Chief Technology Officer of the United States
This article needs to be updated.April 2017)(
The United States Chief Technology Officer (US CTO), also formally an Assistant to the President, is in the Office of Science and Technology Policy. This position was created within the Office of Science and Technology Policy by President Barack Obama. The U.S. CTO helps the President and their team harness the power of data, innovation and technology on behalf of the American People. The team works closely with others both across and outside government on a broad range of work to upgrade government capability including using applied technology to help create jobs, creating paths to improve government services with lower costs, higher quality and increased transparency, helping upgrade agencies to use open data and expanding their data science capabilities, reduce the costs of health care and criminal justice, increase access to broadband, bring technical talent into government for policy and modern operations input, improve community innovation engagement by agencies working on local challenges, and help keep the nation secure.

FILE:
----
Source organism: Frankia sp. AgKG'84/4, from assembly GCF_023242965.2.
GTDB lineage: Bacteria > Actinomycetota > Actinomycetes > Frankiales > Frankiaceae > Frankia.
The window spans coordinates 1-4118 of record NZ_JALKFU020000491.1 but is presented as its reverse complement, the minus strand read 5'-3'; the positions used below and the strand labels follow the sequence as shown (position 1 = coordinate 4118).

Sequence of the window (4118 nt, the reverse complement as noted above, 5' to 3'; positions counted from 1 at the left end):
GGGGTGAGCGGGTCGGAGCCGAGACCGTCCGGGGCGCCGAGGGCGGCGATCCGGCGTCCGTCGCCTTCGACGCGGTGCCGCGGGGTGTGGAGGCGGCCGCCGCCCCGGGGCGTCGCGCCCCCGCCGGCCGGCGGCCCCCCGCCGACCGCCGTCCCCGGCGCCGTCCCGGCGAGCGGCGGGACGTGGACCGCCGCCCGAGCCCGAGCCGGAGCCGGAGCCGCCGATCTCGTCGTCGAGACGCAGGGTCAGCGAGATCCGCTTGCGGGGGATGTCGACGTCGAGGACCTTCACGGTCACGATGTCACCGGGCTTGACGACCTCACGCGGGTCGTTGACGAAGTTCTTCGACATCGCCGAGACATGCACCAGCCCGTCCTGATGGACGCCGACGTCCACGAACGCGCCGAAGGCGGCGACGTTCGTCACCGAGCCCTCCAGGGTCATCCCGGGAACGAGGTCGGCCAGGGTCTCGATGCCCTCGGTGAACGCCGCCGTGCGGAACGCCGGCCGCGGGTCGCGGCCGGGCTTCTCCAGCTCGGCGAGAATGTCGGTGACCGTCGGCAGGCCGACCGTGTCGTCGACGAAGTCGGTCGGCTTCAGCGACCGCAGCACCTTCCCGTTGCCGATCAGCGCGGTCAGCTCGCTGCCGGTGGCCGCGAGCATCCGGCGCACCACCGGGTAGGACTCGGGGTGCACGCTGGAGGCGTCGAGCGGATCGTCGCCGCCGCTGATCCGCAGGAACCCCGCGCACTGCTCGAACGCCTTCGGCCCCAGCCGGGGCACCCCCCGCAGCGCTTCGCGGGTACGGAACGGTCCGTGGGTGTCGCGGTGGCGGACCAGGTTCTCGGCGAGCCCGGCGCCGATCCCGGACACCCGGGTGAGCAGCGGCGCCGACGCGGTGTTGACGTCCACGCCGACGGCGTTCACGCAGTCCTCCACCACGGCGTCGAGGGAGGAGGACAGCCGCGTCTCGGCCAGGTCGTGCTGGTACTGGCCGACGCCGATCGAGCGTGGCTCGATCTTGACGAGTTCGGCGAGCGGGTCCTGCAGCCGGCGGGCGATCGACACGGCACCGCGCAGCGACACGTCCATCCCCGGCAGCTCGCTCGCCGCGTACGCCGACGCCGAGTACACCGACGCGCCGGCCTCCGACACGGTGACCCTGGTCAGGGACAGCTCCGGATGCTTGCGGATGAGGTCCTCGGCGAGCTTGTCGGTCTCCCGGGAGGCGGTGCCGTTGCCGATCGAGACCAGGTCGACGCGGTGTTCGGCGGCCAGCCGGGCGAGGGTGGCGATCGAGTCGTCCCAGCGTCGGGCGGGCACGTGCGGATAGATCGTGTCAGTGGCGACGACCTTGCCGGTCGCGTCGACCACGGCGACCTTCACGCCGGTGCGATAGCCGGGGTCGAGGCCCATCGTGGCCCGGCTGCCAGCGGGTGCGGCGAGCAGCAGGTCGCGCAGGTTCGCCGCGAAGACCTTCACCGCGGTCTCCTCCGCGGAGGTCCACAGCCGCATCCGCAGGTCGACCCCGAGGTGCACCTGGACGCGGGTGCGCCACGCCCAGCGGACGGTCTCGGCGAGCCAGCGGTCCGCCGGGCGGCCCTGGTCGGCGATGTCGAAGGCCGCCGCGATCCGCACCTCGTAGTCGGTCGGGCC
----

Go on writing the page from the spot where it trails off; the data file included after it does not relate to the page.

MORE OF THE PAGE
Aneesh Chopra was named by President Obama as the nation's first CTO in April 2009, and confirmed by the Senate on August 7, 2009. Chopra resigned effective February 8, 2012 and was succeeded by Todd Park, formerly the CTO of the department of Health and Human Services. On September 4, 2014 Megan Smith was named as the CTO. After leaving the role vacant for two years, President Trump names Michael Kratsios as US CTO.
|Aneesh Chopra||Barack Obama||2009–2012|||
|Todd Park||2012–2014||Ryan Panchadsaram|||
|Megan Smith||2014–2017||Cori Zarek, Alexander Macgillivray|||
- Obama taps America's top techie The Register, 20 April 2009
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- "Leadership Staff - Megan Smith". White House. Retrieved 2017-01-18.
- "White House names Google's Megan Smith the next Chief Technology Officer of the United States". Washington Post. Retrieved August 4, 2019.
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- "Trump Finally Names a US CTO". Bloomberg. Retrieved 2019-05-23.